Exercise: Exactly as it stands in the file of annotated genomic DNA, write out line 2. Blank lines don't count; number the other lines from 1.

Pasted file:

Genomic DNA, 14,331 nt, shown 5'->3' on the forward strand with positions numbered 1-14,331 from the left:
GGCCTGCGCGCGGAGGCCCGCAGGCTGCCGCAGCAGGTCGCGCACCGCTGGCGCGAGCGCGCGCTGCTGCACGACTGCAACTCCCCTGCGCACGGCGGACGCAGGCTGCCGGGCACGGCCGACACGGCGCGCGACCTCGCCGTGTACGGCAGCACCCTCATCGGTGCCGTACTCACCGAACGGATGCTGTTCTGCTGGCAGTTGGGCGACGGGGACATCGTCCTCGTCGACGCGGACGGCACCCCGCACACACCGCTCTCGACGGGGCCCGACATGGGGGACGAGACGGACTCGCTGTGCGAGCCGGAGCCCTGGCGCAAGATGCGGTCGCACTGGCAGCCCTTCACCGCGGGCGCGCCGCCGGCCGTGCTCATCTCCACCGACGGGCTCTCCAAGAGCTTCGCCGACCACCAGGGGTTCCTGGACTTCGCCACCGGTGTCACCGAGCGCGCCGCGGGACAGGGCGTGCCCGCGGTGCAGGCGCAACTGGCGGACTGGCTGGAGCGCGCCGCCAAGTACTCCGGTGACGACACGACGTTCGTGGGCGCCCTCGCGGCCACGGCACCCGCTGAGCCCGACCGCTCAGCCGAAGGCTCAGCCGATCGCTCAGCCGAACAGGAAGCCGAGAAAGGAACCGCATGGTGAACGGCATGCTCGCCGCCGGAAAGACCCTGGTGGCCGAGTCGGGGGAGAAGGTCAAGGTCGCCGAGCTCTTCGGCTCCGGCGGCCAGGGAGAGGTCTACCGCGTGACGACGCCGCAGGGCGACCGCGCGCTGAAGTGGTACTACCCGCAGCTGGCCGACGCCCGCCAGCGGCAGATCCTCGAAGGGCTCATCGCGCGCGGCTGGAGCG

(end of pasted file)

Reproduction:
GGCCTGCGCGCGGAGGCCCGCAGGCTGCCGCAGCAGGTCGCGCACCGCTGGCGCGAGCGCGCGCTGCTGCACGACTGCAACTCCCCTGCGCACGGCGGACGCAGGCTGCCGGGCACGGCCGACACGGCGCGCGACCTCGCCGTGTACGGCAGCACCCTCATCGGTGCCGTACTCACCGAACGGATGCTGTTCTGCTGGCAGTTGGGCGACGGGGACATCGTCCTCGTCGACGCGGACGGCACCCCGCACACACCGCTCTCGACGGGGCCCGACATGGGGGACGAGACGGACTCGCTGTGCGAGCCGGAGCCCTGGCGCAAGATGCGGTCGCACTGGCAGCCCTTCACCGCGGGCGCGCCGCCGGCCGTGCTCATCTCCACCGACGGGCTCTCCAAGAGCTTCGCCGACCACCAGGGGTTCCTGGACTTCGCCACCGGTGTCACCGAGCGCGCCGCGGGACAGGGCGTGCCCGCGGTGCAGGCGCAACTGGCGGACTGGCTGGAGCGCGCCGCCAAGTACTCCGGTGACGACACGACGTTCGTGGGCGCCCTCGCGGCCACGGCACCCGCTGAGCCCGACCGCTCAGCCGAAGGCTCAGCCGATCGCTCAGCCGAACAGGAAGCCGAGAAAGGAACCGCATGGTGAACGGCATGCTCGCCGCCGGAAAGACCCTGGTGGCCGAGTCGGGGGAGAAGGTCAAGGTCGCCGAGCTCTTCGGCTCCGGCGGCCAGGGAGAGGTCTACCGCGTGACGACGCCGCAGGGCGACCGCGCGCTGAAGTGGTACTACCCGCAGCTGGCCGACGCCCGCCAGCGGCAGATCCTCGAAGGGCTCATCGCGCGCGGCTGGAGCG